Candidates for Bolivia’s September 6 presidential election will begin campaigning today. The election will be a re-run of last year’s
Candidates for Bolivia’s September 6 presidential election will begin campaigning today.
The election will be a re-run of last year’s contentious vote, which prompted nationwide protests and the resignation of former president Evo Morales over allegations of electoral irregularities. The debate over the adjusted electoral timeline became a flashpoint for Bolivia’s divided political field, after the initial voting schedule was interrupted due to the total lockdown imposed in late March.
The candidates’ positions have largely been shaped by the shadow of Morales, who continues to be a polarising political influence from his exile in Buenos Aires. While Morales is banned from running and faces charges of sedition and terrorism, his successor Luis Arce has become increasingly popular and is currently a frontrunner, given his voting intention average of 33% in recent opinion polls.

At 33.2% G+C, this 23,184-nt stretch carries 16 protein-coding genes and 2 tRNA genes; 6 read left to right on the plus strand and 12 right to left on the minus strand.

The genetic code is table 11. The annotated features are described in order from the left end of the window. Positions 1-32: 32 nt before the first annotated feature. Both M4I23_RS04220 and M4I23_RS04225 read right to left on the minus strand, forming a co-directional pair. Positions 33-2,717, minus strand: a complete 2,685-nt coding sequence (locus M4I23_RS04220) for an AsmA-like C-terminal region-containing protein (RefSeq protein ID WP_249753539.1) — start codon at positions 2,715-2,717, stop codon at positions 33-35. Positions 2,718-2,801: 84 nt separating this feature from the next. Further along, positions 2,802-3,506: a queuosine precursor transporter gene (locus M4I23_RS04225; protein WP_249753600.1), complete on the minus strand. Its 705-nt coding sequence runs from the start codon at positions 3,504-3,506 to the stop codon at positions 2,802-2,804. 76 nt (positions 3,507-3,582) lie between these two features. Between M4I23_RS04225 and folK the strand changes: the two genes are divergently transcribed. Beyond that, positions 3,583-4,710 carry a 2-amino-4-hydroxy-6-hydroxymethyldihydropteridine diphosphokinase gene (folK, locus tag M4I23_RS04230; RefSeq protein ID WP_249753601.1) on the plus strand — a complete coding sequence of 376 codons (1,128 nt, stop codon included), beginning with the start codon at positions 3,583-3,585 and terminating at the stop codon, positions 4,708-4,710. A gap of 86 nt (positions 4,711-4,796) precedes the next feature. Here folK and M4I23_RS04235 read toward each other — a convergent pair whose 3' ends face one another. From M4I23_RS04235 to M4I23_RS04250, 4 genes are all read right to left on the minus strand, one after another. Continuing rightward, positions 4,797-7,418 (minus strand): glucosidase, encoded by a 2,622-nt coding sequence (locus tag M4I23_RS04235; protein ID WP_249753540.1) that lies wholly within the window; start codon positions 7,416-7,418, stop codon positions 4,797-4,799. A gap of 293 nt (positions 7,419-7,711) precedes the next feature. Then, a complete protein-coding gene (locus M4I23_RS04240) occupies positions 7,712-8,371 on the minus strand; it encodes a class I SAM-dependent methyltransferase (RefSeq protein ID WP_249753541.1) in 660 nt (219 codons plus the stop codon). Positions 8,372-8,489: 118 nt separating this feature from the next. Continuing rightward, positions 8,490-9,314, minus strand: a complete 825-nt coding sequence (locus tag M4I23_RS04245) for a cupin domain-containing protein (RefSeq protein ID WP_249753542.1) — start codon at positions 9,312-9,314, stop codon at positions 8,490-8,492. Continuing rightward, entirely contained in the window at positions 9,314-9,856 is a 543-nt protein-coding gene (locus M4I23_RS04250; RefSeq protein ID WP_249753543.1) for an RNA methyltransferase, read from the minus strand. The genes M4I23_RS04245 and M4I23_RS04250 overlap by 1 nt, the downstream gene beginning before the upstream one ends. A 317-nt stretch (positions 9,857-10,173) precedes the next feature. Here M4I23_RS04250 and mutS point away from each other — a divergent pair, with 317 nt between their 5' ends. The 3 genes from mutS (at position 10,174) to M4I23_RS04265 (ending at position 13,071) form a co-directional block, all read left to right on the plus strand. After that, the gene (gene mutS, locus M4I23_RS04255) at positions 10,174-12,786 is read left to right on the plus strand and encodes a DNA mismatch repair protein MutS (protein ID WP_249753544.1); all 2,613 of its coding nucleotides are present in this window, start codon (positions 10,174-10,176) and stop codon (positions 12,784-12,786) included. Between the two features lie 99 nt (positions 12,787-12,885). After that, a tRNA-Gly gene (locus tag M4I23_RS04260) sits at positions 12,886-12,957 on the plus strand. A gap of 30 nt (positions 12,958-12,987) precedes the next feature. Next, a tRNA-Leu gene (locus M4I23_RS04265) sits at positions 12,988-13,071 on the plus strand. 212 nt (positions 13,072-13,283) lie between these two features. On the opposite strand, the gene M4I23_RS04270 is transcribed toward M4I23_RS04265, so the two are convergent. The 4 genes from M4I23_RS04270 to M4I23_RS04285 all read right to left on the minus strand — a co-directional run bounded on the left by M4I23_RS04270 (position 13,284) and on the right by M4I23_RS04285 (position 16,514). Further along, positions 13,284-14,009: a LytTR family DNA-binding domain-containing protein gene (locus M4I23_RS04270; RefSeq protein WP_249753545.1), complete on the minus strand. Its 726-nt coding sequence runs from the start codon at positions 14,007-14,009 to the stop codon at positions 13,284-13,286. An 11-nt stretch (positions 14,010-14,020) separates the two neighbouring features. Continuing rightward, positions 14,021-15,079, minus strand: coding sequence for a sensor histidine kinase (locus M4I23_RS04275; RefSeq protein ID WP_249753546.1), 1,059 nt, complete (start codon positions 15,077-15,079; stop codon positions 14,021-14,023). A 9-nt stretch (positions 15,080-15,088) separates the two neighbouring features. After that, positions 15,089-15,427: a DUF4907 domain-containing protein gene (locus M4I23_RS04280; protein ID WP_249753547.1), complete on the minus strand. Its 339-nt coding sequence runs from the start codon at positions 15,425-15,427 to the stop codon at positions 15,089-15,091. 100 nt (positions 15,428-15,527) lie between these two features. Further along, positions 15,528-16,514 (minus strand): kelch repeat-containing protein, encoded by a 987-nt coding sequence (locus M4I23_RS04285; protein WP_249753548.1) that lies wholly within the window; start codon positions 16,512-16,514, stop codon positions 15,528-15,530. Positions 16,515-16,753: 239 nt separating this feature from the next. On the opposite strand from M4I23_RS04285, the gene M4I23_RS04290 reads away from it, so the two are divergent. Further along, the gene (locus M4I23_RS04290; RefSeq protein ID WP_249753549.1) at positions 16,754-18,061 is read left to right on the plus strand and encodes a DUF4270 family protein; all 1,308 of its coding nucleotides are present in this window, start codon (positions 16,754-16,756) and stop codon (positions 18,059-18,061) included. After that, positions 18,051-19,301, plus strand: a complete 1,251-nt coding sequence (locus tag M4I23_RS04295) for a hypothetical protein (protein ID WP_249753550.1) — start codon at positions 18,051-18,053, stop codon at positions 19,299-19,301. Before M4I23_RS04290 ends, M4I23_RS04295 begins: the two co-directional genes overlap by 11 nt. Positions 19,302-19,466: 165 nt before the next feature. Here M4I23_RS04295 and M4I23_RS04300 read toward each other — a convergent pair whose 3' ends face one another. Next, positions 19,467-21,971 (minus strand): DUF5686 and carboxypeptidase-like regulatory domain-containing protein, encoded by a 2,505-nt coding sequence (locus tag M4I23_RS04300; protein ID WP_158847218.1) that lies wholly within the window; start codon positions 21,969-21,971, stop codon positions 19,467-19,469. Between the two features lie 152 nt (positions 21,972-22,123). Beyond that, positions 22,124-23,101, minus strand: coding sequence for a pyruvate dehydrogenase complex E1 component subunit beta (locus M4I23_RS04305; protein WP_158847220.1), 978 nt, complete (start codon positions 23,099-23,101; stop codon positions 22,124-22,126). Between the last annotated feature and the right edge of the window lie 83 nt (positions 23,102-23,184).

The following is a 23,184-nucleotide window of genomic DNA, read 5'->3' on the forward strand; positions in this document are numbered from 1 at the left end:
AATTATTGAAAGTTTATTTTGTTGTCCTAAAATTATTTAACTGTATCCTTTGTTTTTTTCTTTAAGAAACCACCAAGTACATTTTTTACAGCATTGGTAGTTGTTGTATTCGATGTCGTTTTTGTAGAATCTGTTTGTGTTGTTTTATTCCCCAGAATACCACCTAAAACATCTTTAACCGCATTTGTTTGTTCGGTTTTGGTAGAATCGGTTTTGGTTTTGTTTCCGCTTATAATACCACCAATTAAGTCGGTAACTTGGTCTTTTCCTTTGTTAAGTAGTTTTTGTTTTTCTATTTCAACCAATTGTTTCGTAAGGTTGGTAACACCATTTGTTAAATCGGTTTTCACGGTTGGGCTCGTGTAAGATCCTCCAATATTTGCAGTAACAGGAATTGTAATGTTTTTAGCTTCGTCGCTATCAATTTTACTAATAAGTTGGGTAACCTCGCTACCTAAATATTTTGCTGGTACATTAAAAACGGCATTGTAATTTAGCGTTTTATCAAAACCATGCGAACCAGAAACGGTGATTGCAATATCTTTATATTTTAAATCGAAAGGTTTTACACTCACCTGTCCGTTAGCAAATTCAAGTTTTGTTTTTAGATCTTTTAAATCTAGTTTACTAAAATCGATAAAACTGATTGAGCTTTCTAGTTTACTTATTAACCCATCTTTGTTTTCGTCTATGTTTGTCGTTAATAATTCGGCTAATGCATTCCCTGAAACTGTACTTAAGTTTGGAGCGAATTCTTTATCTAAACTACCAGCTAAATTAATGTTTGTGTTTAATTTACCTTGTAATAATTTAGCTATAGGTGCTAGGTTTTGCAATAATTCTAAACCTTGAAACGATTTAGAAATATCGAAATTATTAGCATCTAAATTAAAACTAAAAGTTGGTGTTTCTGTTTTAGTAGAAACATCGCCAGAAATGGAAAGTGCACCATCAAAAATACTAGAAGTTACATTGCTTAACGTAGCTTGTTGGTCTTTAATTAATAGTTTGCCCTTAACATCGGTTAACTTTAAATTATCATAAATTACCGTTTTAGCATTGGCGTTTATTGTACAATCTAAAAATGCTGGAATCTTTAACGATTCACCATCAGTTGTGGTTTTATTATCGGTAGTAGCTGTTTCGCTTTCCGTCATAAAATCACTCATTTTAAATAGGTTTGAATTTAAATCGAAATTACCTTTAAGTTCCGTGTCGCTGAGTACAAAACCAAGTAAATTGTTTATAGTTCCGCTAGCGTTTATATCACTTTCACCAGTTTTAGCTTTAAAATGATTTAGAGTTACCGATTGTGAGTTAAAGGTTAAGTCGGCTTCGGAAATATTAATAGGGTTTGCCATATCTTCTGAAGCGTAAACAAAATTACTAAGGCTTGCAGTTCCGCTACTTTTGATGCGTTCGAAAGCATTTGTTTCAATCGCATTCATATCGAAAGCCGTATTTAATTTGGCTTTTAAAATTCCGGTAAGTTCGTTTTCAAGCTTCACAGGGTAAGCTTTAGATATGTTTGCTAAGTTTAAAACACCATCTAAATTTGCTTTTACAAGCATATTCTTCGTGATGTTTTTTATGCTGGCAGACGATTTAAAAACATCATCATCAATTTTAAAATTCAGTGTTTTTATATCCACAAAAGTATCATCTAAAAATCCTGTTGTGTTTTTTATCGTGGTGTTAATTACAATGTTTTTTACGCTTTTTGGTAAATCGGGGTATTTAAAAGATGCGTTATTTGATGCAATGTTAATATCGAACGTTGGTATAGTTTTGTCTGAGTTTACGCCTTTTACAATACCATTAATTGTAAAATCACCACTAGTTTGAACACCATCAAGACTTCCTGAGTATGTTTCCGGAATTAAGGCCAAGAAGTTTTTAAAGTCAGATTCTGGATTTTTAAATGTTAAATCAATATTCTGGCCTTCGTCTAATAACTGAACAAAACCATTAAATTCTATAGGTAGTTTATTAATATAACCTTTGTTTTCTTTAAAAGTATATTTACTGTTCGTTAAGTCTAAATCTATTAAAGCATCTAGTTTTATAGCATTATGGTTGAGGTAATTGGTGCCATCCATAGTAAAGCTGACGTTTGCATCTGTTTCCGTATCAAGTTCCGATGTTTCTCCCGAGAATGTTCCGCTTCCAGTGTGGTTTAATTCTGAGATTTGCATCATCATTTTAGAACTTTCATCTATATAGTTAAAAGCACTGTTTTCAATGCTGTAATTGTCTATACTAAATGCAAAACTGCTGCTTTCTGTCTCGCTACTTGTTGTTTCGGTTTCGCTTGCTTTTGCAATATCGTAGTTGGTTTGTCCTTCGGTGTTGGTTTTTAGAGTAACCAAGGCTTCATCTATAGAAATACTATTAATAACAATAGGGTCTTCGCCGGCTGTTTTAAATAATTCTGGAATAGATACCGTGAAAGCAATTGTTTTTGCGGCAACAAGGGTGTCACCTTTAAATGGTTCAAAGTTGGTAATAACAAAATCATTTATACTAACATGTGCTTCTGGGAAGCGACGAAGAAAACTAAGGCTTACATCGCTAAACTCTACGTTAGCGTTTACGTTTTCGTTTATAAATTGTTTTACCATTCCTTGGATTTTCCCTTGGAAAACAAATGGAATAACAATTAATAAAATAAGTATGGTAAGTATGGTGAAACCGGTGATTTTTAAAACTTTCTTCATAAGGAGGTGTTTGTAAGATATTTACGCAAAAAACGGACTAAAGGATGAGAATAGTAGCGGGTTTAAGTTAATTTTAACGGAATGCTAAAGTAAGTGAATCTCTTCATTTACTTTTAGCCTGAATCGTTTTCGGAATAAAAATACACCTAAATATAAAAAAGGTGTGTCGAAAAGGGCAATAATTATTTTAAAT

Morales’ Movement Towards Socialism (MAS) party, which represents a diversity of leftist interests including trade unions and rural farmers, remains the largest faction in both chambers of Bolivia’s legislature. While anti-MAS sentiment is high among the centre and right wings of Bolivian politics, the participation of seven candidates challenging Arce—including interim president Jeanine Añez—will likely divide the vote and trigger a runoff election, scheduled for October 18.
Wake up smarter with an assessment of the stories that will make headlines in the next 24 hours. Download The Daily Brief.